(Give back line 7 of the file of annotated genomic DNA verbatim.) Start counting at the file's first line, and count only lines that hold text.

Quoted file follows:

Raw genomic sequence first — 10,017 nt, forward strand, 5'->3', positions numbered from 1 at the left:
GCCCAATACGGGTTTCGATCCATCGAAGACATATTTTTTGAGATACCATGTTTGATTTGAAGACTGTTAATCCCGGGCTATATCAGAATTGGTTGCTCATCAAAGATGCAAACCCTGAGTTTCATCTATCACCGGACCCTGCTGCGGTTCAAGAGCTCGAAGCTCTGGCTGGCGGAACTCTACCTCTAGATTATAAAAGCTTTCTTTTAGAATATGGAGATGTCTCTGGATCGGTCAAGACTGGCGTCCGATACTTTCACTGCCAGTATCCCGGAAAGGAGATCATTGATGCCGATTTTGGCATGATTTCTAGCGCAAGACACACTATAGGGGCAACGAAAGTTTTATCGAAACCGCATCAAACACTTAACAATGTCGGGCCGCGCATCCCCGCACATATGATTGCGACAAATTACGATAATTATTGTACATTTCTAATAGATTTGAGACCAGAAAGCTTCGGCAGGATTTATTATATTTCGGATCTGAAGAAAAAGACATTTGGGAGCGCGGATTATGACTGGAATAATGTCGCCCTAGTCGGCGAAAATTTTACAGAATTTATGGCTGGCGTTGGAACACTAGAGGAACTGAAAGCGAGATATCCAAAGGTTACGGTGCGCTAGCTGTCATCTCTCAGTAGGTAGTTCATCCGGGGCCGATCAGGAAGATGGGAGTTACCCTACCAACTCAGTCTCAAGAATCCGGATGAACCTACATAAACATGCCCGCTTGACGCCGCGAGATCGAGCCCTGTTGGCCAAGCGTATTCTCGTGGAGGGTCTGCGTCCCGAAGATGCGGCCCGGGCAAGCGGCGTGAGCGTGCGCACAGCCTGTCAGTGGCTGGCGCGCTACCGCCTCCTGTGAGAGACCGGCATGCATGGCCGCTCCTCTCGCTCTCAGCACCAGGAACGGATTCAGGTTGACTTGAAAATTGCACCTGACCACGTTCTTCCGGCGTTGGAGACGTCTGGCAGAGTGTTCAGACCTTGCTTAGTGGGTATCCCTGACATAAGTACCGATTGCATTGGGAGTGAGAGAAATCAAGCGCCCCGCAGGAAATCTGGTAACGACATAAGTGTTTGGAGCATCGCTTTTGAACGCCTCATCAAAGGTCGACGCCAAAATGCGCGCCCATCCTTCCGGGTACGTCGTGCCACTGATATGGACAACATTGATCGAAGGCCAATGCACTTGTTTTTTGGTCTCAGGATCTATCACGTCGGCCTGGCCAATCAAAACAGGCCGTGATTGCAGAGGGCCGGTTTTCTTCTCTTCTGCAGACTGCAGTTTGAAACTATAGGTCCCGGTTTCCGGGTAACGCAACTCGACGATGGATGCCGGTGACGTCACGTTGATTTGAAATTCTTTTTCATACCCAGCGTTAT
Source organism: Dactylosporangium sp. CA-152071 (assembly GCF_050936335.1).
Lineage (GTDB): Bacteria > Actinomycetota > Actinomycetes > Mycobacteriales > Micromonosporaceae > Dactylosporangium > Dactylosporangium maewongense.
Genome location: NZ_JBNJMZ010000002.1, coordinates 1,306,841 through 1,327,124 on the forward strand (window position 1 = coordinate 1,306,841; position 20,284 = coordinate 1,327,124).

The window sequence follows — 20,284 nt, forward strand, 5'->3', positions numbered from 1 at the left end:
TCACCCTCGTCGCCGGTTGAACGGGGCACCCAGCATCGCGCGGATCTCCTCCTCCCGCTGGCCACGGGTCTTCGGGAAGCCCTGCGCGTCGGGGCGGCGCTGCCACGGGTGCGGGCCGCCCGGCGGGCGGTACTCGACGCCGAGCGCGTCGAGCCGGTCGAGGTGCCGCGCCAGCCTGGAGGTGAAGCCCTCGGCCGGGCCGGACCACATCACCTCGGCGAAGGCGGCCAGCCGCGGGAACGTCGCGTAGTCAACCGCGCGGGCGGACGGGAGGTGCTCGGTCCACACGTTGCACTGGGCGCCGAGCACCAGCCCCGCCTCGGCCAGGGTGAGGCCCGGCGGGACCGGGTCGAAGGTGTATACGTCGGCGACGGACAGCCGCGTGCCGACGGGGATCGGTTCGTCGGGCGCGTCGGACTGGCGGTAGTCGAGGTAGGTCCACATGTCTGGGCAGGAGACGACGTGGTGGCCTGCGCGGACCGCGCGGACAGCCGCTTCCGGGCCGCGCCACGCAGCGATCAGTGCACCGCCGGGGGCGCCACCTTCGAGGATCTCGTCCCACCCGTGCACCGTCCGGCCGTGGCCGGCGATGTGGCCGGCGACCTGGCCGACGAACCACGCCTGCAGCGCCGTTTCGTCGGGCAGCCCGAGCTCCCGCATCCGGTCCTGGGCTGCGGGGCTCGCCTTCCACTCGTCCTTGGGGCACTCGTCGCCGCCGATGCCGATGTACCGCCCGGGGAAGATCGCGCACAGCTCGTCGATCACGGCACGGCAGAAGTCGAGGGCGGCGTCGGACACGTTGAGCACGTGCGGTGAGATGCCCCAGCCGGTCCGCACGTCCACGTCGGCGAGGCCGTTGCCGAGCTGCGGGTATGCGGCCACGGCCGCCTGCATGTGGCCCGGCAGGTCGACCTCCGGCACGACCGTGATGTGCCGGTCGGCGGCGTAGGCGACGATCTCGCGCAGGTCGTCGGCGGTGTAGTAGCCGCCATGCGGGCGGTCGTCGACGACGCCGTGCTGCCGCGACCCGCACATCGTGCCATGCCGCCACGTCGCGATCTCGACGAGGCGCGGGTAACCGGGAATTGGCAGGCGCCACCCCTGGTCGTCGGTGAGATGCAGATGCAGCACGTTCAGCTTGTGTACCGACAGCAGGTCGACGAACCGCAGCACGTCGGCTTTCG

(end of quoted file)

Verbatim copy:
TCACCCTCGTCGCCGGTTGAACGGGGCACCCAGCATCGCGCGGATCTCCTCCTCCCGCTGGCCACGGGTCTTCGGGAAGCCCTGCGCGTCGGGGCGGCGCTGCCACGGGTGCGGGCCGCCCGGCGGGCGGTACTCGACGCCGAGCGCGTCGAGCCGGTCGAGGTGCCGCGCCAGCCTGGAGGTGAAGCCCTCGGCCGGGCCGGACCACATCACCTCGGCGAAGGCGGCCAGCCGCGGGAACGTCGCGTAGTCAACCGCGCGGGCGGACGGGAGGTGCTCGGTCCACACGTTGCACTGGGCGCCGAGCACCAGCCCCGCCTCGGCCAGGGTGAGGCCCGGCGGGACCGGGTCGAAGGTGTATACGTCGGCGACGGACAGCCGCGTGCCGACGGGGATCGGTTCGTCGGGCGCGTCGGACTGGCGGTAGTCGAGGTAGGTCCACATGTCTGGGCAGGAGACGACGTGGTGGCCTGCGCGGACCGCGCGGACAGCCGCTTCCGGGCCGCGCCACGCAGCGATCAGTGCACCGCCGGGGGCGCCACCTTCGAGGATCTCGTCCCACCCGTGCACCGTCCGGCCGTGGCCGGCGATGTGGCCGGCGACCTGGCCGACGAACCACGCCTGCAGCGCCGTTTCGTCGGGCAGCCCGAGCTCCCGCATCCGGTCCTGGGCTGCGGGGCTCGCCTTCCACTCGTCCTTGGGGCACTCGTCGCCGCCGATGCCGATGTACCGCCCGGGGAAGATCGCGCACAGCTCGTCGATCACGGCACGGCAGAAGTCGAGGGCGGCGTCGGACACGTTGAGCACGTGCGGTGAGATGCCCCAGCCGGTCCGCACGTCCACGTCGGCGAGGCCGTTGCCGAGCTGCGGGTATGCGGCCACGGCCGCCTGCATGTGGCCCGGCAGGTCGACCTCCGGCACGACCGTGATGTGCCGGTCGGCGGCGTAGGCGACGATCTCGCGCAGGTCGTCGGCGGTGTAGTAGCCGCCATGCGGGCGGTCGTCGACGACGCCGTGCTGCCGCGACCCGCACATCGTGCCATGCCGCCACGTCGCGATCTCGACGAGGCGCGGGTAACCGGGAATTGGCAGGCGCCACCCCTGGTCGTCGGTGAGATGCAGATGCAGCACGTTCAGCTTGTGTACCGACAGCAGGTCGACGAACCGCAGCACGTCGGCTTTCG